Other Embassy News
U.S. students, graduates see value in community service
April 3, 2007
University vacation is traditionally a time students spend catching up on school work, relaxing and, at times, pursuing attachments in order to learn job-related skills.
Not so for Zimbabweans studying at U.S. universities and colleges. Many have taken lead roles in community initiatives both in the United States and at home to benefit the under-privileged, pioneering a renewed sense of Zimbabwean volunteerism common in the culture of the United States.
Rumbidzai Sithole (22), a student of the College of Saint Scholastica in Minnesota became involved in the community she adopted at college. During her college days, Rumbidzai immersed herself in voluntary work with an organization in Minnesota that advocated for economic, social, and housing rights for Sudanese refugees. She also actively volunteered with two American non-governmental organizations, the American Association of University Women and Africa Action.
Rumbi took a semester off from college to come home to Zimbabwe for nine months and volunteer with a non-governmental organization providing support for the care, treatment and support of pediatric HIV+ patients.
“This way I learn a lot about issues pertaining to human development. I would like to pursue my post-graduate studies in the area of child-centered health policy. My hope is to work in Zimbabwe and directly contribute to my country’s development through ensuring that everyone’s health; social and political rights are honored,” she says.
Tafadzwa Muzhandu (25), a graduate of Mount Holyoke College in Massachusetts, mentored five children of a Somali refugee family in the US. She currently works as a program manager at Tariro, a small non-governmental trust that provides financial support to orphaned girls to pursue further education.
“My passion is economic development and education and my aspiration is to work in an organization that allows me to shape policy in this field,” she says.
Another student, Tambudzai Shamu (22), will be graduating in May with a degree in Biology from Viterbo University in Wisconsin. Tambu (pictured above) has spent her school holidays in the US volunteering with homeless communities at Catholic Worker Houses and as part of the clean-up effort in Louisiana after the devastation of Hurricane Katrina. This year, she came home for a semester to join research initiatives on HIV and AIDS at the local offices of the Center for Disease Control based at the U.S. Embassy in Harare.
“I have a strong interest in HIV/AIDS research and have been using my time here to discover more about the disease, its prevalence and work being done on it. I have been introduced to several HIV projects supported by the U.S. Government in different areas and have taken the time to explore areas of interest that will be helpful when I further my studies,” she says.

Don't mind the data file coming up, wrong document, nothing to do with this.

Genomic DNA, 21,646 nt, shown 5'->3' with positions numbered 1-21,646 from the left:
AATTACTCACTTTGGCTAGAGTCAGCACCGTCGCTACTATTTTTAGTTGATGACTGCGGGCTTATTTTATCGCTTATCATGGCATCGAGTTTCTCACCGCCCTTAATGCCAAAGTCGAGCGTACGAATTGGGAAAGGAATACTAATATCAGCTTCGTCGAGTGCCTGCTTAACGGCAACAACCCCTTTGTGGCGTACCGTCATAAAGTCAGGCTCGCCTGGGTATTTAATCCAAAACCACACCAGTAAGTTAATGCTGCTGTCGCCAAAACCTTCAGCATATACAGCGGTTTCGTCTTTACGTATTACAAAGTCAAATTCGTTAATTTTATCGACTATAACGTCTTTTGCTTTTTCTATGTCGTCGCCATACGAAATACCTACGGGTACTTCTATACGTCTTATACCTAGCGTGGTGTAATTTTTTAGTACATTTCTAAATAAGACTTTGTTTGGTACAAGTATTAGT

The United States, which has one of the best and most comprehensive system of higher education in the world; has a strong tradition of volunteerism and Zimbabwean students, who themselves are highly rated by many American colleges, assimilate these values.
“Schools and universities encourage youth to find ways to assist their communities. Across the United States, colleges and universities provide opportunities for students to participate in voluntary service projects, often integrated with their academic studies,” says Rebecca Zeigler Mano, Educational Advisor at the U.S. Embassy, Harare.
“It is inspirational to witness the majority of Zimbabweans studying in the United States taking advantage of community service opportunities to promote positive social change in both the communities they join in the US and their home communities in Zimbabwe. Some raise funds for projects and school fees here in Zimbabwe, others have created websites for local NGOs without the capacity to do so and some, like the young women mentioned, come home to immerse themselves in community work.”
Several colleges have programs that place students in needy communities to perform volunteer community service. They take on a wide variety of challenges from helping neighborhoods ravaged by natural disasters rebuild homes to working in homeless shelters.
Statistics from the Open Doors study by the Institute of International Education show that in 2005- 6, there were 1,704 Zimbabweans out of 564,766 international students studying at colleges and universities in the United States. Zimbabwe ties South Africa as the fourth largest student sending country in Africa to the United States. Only Kenya, Nigeria and Ghana in Africa continue to send more students to study in the U.S.